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Sahel Blog: Tuareg rebellion in Mali's north sparks protests in South

Guest blogger Alex Thurston says the anger follows setbacks for Mali's Army at hand of well-armed Tuareg rebels. Could we see citizen backlash against ethnic Tuaregs?

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Mali’s President Amadou Toumani Toure, who has only a few months left in office, has attempted to reassure his nervous nation and to defuse ethnic tensions. For the first time since the Tuareg rebellion resumed, he addressed the nation on Wednesday, “pledg[ing] not to give in to separatist demands but, in a sign of concerns that the conflict could spread, call[ing] on Malians to refrain from attacks on any particular community.” (Read the full text of Toure’s speech here, in French).

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The administration is doing a lot of talking behind closed doors as well. Government representatives are meeting Tuareg representatives in Algeria; all signs indicate that thegovernment wants a diplomatic solution and believes one is still possible. Toure is also moving to assuage the protesters’ anger; yesterday morning he met with military wives.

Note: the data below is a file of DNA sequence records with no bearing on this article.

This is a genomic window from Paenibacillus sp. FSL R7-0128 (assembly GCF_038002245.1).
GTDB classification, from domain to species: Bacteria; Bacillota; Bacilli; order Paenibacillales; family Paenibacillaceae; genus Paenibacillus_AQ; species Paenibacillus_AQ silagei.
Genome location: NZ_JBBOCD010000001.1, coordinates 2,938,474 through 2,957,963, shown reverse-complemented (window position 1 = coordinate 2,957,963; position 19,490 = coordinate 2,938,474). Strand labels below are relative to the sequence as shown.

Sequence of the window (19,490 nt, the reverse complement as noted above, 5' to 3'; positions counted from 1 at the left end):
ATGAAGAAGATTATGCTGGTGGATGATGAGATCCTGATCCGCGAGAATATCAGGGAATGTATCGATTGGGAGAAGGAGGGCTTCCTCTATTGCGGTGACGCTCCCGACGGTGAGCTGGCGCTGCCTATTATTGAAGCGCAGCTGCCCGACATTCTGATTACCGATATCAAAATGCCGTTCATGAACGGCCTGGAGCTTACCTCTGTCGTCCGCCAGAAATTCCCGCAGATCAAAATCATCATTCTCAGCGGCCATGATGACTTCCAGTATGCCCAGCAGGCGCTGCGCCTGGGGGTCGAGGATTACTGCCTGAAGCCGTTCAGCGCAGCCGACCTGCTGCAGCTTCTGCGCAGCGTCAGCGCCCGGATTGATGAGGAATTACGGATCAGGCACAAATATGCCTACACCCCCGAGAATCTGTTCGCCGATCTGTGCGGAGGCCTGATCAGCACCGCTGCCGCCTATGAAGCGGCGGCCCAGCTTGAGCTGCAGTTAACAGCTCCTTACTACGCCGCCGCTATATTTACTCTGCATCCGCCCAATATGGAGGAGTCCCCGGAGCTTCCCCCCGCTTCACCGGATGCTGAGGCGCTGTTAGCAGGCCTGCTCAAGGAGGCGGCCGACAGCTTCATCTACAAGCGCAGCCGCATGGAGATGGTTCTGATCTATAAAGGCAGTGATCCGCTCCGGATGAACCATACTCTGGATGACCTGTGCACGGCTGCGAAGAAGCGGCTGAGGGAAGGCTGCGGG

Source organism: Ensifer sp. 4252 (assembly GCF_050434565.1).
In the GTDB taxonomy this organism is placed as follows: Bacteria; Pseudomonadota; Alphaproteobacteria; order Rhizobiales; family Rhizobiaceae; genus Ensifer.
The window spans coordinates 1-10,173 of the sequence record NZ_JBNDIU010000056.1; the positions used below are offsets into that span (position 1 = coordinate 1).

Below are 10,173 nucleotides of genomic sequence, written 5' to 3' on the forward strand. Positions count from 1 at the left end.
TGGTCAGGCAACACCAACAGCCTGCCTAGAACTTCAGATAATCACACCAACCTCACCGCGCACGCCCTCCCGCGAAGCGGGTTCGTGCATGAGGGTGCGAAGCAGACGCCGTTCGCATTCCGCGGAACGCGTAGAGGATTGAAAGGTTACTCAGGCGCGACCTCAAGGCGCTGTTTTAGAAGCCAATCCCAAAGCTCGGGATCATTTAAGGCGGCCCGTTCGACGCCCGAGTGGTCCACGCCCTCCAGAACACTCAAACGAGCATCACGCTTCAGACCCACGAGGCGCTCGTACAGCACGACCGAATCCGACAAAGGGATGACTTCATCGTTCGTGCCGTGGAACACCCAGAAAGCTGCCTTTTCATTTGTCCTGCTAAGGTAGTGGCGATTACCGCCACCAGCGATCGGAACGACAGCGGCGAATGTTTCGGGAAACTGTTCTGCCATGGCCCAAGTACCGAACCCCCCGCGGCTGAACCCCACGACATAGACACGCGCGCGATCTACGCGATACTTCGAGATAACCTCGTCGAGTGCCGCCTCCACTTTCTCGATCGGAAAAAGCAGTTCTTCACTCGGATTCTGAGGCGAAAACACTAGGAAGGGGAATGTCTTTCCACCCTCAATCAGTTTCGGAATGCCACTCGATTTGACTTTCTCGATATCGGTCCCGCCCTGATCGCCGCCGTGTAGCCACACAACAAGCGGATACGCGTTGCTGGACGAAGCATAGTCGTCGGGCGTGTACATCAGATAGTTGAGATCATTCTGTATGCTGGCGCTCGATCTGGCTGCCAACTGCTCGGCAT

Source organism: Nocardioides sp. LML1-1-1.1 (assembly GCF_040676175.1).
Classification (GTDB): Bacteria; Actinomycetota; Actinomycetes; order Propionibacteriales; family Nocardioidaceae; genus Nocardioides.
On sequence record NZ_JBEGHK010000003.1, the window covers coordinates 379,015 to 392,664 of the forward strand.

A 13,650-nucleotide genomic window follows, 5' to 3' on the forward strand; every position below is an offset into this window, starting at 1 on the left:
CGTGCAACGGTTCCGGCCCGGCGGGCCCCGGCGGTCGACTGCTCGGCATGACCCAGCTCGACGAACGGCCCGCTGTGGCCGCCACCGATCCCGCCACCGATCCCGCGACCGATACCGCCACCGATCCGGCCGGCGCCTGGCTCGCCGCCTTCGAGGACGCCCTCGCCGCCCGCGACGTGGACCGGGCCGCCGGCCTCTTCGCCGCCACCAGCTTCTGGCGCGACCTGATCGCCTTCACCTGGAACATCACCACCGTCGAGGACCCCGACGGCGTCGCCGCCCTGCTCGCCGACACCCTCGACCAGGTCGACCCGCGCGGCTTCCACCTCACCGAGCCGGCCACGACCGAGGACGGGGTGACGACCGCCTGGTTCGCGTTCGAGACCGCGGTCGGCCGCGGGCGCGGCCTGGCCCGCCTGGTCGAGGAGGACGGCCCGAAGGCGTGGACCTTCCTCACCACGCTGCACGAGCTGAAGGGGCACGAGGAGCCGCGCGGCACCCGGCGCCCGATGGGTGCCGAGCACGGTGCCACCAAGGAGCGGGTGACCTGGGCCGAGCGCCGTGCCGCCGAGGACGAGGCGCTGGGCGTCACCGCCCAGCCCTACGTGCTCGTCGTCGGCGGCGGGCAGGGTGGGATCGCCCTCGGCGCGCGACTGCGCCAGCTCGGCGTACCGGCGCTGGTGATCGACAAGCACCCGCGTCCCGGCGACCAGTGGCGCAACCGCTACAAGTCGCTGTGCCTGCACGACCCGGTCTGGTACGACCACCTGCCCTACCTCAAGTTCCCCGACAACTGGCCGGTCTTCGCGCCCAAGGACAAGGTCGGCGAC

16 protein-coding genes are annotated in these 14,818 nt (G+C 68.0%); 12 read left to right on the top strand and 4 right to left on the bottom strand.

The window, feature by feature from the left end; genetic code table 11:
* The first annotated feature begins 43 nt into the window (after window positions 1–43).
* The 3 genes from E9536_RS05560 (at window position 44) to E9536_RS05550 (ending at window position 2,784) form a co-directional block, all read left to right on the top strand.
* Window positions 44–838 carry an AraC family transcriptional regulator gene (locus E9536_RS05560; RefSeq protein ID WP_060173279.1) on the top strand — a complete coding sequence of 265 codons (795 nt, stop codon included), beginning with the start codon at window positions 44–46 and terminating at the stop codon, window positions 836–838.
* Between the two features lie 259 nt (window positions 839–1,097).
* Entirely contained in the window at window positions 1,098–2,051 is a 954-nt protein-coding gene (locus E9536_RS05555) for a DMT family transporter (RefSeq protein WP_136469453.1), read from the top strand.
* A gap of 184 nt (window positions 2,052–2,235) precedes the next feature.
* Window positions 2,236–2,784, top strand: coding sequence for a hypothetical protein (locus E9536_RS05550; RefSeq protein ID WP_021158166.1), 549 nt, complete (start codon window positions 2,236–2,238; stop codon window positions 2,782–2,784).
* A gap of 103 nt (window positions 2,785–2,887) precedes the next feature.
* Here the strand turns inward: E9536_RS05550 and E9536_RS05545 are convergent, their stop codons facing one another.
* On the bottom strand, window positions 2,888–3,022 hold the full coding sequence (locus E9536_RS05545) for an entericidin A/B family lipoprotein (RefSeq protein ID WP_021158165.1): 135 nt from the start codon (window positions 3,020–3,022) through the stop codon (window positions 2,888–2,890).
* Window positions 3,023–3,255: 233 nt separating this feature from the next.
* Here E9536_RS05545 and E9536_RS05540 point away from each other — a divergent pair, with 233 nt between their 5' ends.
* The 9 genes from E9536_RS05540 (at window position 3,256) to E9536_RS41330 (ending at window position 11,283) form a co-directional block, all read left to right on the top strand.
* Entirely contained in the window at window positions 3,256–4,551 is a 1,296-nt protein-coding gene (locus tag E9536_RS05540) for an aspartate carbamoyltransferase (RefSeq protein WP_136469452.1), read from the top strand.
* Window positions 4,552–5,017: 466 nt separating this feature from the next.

So long as the situation remains bad in the north, though, the possibility of protests and pogroms will remain in the south. This is a bad moment for Mali, and indeed for the region. As Fatoumata Lejeune of the UNHCR wrote on Twitter yesterday, “Touareg uprising in Mali, Boko Haram in Nigeria, Wade reelection bid in Senegal. Too much trouble in West Africa these days!”

For updates on the situation in southern Mali, I recommend following Martin Vogl, a journalist based in Bamako who frequently writes for major news outfits.

RELATED: What is Nigeria's Boko Haram: 5 things to know

- Alex Thurston is a PhD student studying Islam in Africa at Northwestern University and blogs at Sahel Blog.

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